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I am looking for pythonic way to split a sentence into words, and also store the index information of all the words in a sentence e.g

a = "This is a sentence"
b = a.split() # ["This", "is", "a", "sentence"]

Now, I also want to store the index information of all the words

c = a.splitWithIndices() #[(0,3), (5,6), (8,8), (10,17)]

What is the best way to implement splitWithIndices(), does python have any library method that I can use for that. Any method that helps me calculate the indices of the word would be great.

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a.index(x) gives back the index of x. That could be used. –  Whymarrh Dec 5 '12 at 23:37

2 Answers 2

up vote 7 down vote accepted

I think it's more natural to return the start and end of the corresponding splices. eg (0, 4) instead of (0, 3)

>>> from itertools import groupby
>>> def splitWithIndices(s, c=' '):
...  p = 0
...  for k, g in groupby(s, lambda x:x==c):
...   q = p + sum(1 for i in g)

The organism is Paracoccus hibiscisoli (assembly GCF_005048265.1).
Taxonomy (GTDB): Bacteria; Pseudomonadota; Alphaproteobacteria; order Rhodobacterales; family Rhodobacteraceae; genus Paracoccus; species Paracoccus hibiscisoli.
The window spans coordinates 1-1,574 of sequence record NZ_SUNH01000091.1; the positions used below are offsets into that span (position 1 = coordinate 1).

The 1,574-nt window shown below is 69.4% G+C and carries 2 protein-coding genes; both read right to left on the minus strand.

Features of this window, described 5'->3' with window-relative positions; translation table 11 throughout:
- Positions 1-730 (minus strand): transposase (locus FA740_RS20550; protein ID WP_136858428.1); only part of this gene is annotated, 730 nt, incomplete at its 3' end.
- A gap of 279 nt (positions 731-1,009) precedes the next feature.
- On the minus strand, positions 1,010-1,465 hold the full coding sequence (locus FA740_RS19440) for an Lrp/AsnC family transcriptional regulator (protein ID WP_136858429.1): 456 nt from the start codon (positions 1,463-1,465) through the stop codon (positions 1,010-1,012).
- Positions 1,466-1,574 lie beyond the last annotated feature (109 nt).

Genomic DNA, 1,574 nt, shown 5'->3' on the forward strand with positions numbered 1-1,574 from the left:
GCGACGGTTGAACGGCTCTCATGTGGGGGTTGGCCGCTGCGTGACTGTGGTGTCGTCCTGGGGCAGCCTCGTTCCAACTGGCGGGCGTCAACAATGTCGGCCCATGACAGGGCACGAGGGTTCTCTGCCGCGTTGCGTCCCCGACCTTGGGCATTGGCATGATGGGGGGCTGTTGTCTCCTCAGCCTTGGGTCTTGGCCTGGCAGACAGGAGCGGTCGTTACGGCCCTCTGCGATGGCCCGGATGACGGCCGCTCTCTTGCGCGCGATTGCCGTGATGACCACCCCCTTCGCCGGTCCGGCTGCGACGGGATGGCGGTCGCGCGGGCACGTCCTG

...   if not k:
...    yield p, q # or p, q-1 if you are really sure you want that
...   p = q
...
>>> a = "This is a sentence"
>>> list(splitWithIndices(a))
[(0, 4), (5, 7), (8, 9), (10, 18)]

>>> a[0:4]
'This'
>>> a[5:7]
'is'
>>> a[8:9]
'a'
>>> a[10:18]
'sentence'
share|improve this answer
    
Thanks!! Exactly what I was looking for –  user462455 Dec 6 '12 at 0:14

Here is a method using regular expressions:

>>> import re
>>> a = "This is a sentence"
>>> matches = [(m.group(0), (m.start(), m.end()-1)) for m in re.finditer(r'\S+', a)]
>>> matches
[('This', (0, 3)), ('is', (5, 6)), ('a', (8, 8)), ('sentence', (10, 17))]
>>> b, c = zip(*matches)
>>> b
('This', 'is', 'a', 'sentence')
>>> c
((0, 3), (5, 6), (8, 8), (10, 17))

As a one-liner:

b, c = zip(*[(m.group(0), (m.start(), m.end()-1)) for m in re.finditer(r'\S+', a)])

If you just want the indices:

c = [(m.start(), m.end()-1) for m in re.finditer(r'\S+', a)]
share|improve this answer
    
@f-j What does '*match' mean here? Thanks. –  zfz Dec 6 '12 at 3:37
    
That is called unpacking argument lists, or the splat operator. Basically foo(*[a, b]) will be equivalent to foo(a, b). –  Andrew Clark Dec 6 '12 at 7:52

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